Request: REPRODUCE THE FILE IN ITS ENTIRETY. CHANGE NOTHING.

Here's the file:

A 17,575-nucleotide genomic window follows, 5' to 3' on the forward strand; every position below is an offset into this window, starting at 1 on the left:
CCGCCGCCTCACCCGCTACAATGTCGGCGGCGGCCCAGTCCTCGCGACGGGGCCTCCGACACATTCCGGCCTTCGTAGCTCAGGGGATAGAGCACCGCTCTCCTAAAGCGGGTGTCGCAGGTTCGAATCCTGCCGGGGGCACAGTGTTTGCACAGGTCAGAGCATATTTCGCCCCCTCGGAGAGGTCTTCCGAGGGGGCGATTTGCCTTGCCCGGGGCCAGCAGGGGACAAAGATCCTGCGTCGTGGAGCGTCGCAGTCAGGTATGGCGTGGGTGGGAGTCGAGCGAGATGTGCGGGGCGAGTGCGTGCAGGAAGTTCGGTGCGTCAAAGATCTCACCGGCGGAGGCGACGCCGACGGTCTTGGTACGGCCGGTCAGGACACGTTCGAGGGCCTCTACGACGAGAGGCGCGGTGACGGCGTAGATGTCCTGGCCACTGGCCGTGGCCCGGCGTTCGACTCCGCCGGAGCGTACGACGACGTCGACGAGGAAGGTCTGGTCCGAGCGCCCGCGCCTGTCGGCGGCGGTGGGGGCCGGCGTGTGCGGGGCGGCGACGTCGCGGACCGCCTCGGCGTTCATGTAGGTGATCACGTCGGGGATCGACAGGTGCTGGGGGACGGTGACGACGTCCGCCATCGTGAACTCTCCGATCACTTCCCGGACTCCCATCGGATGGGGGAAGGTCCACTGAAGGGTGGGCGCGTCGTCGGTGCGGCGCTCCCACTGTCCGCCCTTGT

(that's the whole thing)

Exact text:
A 17,575-nucleotide genomic window follows, 5' to 3' on the forward strand; every position below is an offset into this window, starting at 1 on the left:
CCGCCGCCTCACCCGCTACAATGTCGGCGGCGGCCCAGTCCTCGCGACGGGGCCTCCGACACATTCCGGCCTTCGTAGCTCAGGGGATAGAGCACCGCTCTCCTAAAGCGGGTGTCGCAGGTTCGAATCCTGCCGGGGGCACAGTGTTTGCACAGGTCAGAGCATATTTCGCCCCCTCGGAGAGGTCTTCCGAGGGGGCGATTTGCCTTGCCCGGGGCCAGCAGGGGACAAAGATCCTGCGTCGTGGAGCGTCGCAGTCAGGTATGGCGTGGGTGGGAGTCGAGCGAGATGTGCGGGGCGAGTGCGTGCAGGAAGTTCGGTGCGTCAAAGATCTCACCGGCGGAGGCGACGCCGACGGTCTTGGTACGGCCGGTCAGGACACGTTCGAGGGCCTCTACGACGAGAGGCGCGGTGACGGCGTAGATGTCCTGGCCACTGGCCGTGGCCCGGCGTTCGACTCCGCCGGAGCGTACGACGACGTCGACGAGGAAGGTCTGGTCCGAGCGCCCGCGCCTGTCGGCGGCGGTGGGGGCCGGCGTGTGCGGGGCGGCGACGTCGCGGACCGCCTCGGCGTTCATGTAGGTGATCACGTCGGGGATCGACAGGTGCTGGGGGACGGTGACGACGTCCGCCATCGTGAACTCTCCGATCACTTCCCGGACTCCCATCGGATGGGGGAAGGTCCACTGAAGGGTGGGCGCGTCGTCGGTGCGGCGCTCCCACTGTCCGCCCTTGT